This document heralds the break between concretism (São Paulo) and Neo-concretism (Rio de Janeiro). Attention should be drawn to the infelicitous nature of the prefix (Neo) with which this movement was saddled, and which was intended to eliminate the conflict rather than rekindle it. A far better choice would have been something along the lines of “non,” “un,” “anti,” or “counter” (concretism). Despite all that, this is an essential text for understanding a movement that, as it happens, enjoyed its heyday during the time of Brazil’s “Geração ‘80”. The document was written by the poet and critic [José Ribamar] Ferreira Gullar (1930–2016), the movement’s main theoretician, and was signed by the artists Franz Weissmann, Amílcar de Castro, Lygia Clark, Lygia Pape, Reynaldo Jardim, and Theon Spanudis, all of whom participated in the I Exposição Neoconcreta with paintings, sculptures, prints, poems, and prose pieces. The manifesto roundly condemns the rationalist theories of geometric abstraction non-figuration, and calls for a return to a “sensory dimension” in works of art, but does so in contradictory terms by appealing (about six times) to the least pleasant term available: “transcendence.” The manifesto also fails to deny the constructive affiliation of the so-called “Neo-concrete” movement, though it leaves its philosophical underpinnings in no doubt by identifying Gestalt (the psychology of form) as the causal theory and, on the other hand, embracing the objectives of phenomenology at the heart of the movement’s aspirations.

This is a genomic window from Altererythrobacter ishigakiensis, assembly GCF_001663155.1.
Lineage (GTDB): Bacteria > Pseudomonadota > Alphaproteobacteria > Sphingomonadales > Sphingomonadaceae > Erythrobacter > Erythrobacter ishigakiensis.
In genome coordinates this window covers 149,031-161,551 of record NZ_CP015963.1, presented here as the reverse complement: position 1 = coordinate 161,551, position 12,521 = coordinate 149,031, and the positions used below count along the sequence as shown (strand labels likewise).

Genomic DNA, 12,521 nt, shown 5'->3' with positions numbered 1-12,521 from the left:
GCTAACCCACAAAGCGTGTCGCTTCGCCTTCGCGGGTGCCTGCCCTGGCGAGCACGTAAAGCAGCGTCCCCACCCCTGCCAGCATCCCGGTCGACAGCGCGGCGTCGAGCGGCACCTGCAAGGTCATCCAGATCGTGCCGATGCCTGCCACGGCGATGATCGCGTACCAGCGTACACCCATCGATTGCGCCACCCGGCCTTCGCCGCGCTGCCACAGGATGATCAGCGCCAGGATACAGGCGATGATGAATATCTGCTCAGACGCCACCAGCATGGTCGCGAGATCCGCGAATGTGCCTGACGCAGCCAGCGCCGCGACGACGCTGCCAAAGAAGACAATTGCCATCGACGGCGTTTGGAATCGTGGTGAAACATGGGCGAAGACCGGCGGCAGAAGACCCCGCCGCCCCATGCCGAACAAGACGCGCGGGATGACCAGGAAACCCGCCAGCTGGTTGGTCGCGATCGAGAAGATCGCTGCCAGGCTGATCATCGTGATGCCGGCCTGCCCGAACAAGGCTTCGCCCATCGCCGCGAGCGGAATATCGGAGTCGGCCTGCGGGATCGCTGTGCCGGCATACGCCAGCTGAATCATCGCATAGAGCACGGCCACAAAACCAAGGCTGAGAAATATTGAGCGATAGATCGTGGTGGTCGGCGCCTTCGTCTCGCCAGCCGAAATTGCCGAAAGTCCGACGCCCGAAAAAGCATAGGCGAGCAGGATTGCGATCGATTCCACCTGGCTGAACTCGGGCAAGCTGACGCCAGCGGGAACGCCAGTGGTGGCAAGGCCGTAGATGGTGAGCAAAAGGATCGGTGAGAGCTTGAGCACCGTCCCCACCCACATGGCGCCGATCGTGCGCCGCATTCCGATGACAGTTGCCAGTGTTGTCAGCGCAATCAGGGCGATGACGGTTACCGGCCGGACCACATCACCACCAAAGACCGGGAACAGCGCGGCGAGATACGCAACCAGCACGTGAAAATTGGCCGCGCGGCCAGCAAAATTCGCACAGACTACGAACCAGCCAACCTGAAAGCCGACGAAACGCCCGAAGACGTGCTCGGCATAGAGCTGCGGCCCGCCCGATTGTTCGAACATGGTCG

[As complementary reading on the subject of the exhibition, see the following articles in the ICAA digital archive: by Ferreira Gullar “I — O Grupo de São Paulo: I Exposição Nacional de Arte Concreta” (1087166), and “I Exposição Nacional de Arte Concreta: 2 — O grupo do Rio” (1090217); by Waldemar Cordeiro “Teoria e prática do concretismo carioca” (1087287); and by Mário Pedrosa “Paulistas e cariocas” (1085056)].